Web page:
Editors Note: Buxton was once a thriving community, located in the southwest corner of Mahaska County. Today, there is little to be seen by a visitor except a few foundations of buildings which once stood where now there are weeds.
Buxton, Iowa - The Coal Mining Town That Died
Published in the Oskaloosa Herold
August 3, 1970
Story by Mrs. Hazel Nylander
Aunt Hazel Nylander was married to my grandma Emma's younger brother Hjalmer.
BUSSEY - Buxton, which has been described as “the toughest town east of Dodge City,” wasn’t really such a tough town. I lived there for a number of years. There was gambling, drinking, knife wielding and gun shooting, but most towns of the time had a certain degree of lawlessness. The social life of Buxton more than balanced the shady side.
The town was a mixture of whites and blacks, who had been brought in to work in the coal mines which were the town’s main support. It was predominantly black, but cooperation between the races was good.
I never heard of any cases of purse-snatching or house robbery although the Buxton streets were poorly lit and in winter, were quite dark. I was employed in the mercantile store and had to go home on the dark streets, and I can honestly say I was never accosted or treated disrespectfully.
Besides Buxton proper, there were other communities, such as East Swede Town, which consisted of about 35 buildings. The main feature of this small community was the Swedish Lutheran Church, which held its meeting in Swedish until World War I, when they changed to English.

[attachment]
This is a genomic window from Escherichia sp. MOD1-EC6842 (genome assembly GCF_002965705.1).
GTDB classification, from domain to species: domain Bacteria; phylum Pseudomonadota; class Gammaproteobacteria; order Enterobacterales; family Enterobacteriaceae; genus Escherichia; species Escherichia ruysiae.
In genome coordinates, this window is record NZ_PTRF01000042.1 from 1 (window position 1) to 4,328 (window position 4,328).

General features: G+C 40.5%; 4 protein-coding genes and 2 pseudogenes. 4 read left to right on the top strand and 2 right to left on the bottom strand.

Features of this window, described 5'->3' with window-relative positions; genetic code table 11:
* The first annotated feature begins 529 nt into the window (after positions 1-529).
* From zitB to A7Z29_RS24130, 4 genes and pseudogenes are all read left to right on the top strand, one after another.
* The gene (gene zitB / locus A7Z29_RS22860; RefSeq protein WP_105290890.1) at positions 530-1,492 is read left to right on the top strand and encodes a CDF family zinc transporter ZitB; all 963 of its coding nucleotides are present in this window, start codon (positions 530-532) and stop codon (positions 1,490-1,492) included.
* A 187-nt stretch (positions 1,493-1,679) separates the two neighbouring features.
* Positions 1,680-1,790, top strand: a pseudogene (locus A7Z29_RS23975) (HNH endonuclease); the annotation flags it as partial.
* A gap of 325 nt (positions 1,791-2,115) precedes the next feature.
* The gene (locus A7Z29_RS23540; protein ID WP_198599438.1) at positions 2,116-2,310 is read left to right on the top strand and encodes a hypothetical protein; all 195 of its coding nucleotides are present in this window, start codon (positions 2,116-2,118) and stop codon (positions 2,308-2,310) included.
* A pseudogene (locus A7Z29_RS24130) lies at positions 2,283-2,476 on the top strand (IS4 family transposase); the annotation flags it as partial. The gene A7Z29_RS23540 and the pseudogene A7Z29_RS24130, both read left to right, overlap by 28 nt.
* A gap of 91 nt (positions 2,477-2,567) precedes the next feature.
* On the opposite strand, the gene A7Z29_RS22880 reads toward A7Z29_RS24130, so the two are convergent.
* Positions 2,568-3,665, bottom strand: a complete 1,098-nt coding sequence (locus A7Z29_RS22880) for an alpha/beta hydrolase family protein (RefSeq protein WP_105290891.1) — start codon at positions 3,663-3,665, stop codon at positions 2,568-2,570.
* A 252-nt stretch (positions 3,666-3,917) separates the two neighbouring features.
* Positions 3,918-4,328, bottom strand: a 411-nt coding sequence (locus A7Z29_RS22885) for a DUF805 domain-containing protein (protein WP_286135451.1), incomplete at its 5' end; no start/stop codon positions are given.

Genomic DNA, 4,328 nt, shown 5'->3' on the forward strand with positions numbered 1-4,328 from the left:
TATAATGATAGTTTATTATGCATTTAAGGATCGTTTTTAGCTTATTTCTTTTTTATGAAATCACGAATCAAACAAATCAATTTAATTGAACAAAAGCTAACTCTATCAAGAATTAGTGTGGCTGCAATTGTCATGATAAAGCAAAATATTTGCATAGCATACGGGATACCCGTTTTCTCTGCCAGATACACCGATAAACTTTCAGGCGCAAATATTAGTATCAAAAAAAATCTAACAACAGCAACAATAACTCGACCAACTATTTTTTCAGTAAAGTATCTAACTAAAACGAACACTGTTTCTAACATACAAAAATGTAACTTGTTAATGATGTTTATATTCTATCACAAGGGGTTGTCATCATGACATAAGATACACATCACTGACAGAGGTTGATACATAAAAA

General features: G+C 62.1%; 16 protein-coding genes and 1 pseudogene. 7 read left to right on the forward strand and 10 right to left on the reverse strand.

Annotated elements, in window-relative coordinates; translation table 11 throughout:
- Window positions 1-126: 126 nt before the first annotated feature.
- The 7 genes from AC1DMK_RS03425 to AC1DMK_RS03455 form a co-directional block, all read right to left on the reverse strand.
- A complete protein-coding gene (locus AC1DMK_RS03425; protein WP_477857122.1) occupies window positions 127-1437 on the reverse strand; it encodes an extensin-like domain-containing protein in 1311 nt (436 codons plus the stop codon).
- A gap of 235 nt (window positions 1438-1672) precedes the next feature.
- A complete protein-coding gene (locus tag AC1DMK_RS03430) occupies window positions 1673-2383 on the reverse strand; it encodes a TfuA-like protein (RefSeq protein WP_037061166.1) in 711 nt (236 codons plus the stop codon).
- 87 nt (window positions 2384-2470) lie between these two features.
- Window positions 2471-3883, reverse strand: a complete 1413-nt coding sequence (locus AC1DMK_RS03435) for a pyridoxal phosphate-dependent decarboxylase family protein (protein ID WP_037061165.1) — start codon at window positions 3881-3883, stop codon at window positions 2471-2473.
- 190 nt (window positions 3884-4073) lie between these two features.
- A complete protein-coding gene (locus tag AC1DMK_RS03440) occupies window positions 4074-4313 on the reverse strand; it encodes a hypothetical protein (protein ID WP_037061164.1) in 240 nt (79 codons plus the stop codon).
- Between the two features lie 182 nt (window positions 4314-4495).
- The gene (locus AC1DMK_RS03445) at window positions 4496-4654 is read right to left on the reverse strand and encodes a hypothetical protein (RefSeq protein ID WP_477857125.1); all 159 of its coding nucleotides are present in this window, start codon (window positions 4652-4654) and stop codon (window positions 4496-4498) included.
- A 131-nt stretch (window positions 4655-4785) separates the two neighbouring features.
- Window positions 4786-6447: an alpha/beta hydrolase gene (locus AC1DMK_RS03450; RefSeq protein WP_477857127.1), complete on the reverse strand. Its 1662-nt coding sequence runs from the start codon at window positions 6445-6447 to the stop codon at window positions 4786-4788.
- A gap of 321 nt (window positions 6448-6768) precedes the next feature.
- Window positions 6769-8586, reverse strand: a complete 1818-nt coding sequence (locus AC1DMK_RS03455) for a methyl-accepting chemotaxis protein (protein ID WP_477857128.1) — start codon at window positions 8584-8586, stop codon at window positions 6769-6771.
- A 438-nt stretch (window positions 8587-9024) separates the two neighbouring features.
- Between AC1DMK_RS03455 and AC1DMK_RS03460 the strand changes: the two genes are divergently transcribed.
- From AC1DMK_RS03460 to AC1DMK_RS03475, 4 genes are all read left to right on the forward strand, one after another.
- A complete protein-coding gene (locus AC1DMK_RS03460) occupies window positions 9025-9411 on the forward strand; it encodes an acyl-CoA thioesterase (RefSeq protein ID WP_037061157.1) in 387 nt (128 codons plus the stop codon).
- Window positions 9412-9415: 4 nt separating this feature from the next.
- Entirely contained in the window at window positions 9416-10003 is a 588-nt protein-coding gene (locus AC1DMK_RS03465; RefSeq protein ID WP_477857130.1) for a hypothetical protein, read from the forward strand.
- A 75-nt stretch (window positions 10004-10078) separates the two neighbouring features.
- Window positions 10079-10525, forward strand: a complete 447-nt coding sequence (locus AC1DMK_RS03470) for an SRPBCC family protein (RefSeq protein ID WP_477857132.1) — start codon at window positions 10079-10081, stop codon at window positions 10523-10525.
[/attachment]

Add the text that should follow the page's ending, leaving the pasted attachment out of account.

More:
People came from miles around to see the beautiful original painting of Jesus kneeling on the mountain, which was on the church’s east wall. It was done in colors, and when the candles in the brass candelabra were lit, the painting came to life. The church was destroyed by fire after Buxton was abandoned.
Church activities contributed much to the social life of the white youth of the community. Ice cream socials, coffee and cake socials, box suppers, mid-summer festivals and bazaars were held. If someone spent more than he had on hand at the time of the bazaar, he was given a full year to pay for it.
West Swede Town’s main feature was her two Methodist churches, one white and one colored. They were located near each other, but were completely separate organizations. We were invited once to hear a small boy minister speak in the colored church, and a number accepted the invitation. We were treated with respect and enjoyed the talk very much.
Hayestown was another adjoining community. It contained a number of homes owned by Mr. Hayes, a butcher shop and photographer’s studio. Many young people went to the studio to have pictures taken in glamorous poses. I still have some of mine taken over 60 years ago.
Coopertown had two livery stables, one owned by George Ross and one by Joe Harris. Ross would drive a hack twice a day to Hamilton, no matter what the weather, to meet the train there.
The young people of today can’t feature what it was like to take a buggy ride with your special gentleman friend. A few young men had their own horses and buggies, but most rented them from stables. What fun it was to spend a Sunday having a picnic near the Des Moines River at Tracy. Coopertown also had a colored hotel which was later destroyed by fire, a grocery store run by two white men, and a colored doctor.